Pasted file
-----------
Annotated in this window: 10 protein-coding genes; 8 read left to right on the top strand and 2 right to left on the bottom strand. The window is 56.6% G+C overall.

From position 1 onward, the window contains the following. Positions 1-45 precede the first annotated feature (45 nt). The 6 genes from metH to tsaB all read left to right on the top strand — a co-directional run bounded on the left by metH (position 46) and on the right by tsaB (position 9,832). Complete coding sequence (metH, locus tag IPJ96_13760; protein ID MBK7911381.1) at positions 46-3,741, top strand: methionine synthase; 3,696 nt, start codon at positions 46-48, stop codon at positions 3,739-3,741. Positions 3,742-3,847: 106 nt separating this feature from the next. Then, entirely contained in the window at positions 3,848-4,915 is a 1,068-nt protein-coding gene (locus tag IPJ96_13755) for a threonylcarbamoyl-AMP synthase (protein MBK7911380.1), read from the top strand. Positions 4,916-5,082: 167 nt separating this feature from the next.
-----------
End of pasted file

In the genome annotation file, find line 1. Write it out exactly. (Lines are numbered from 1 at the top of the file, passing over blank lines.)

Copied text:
Annotated in this window: 10 protein-coding genes; 8 read left to right on the top strand and 2 right to left on the bottom strand. The window is 56.6% G+C overall.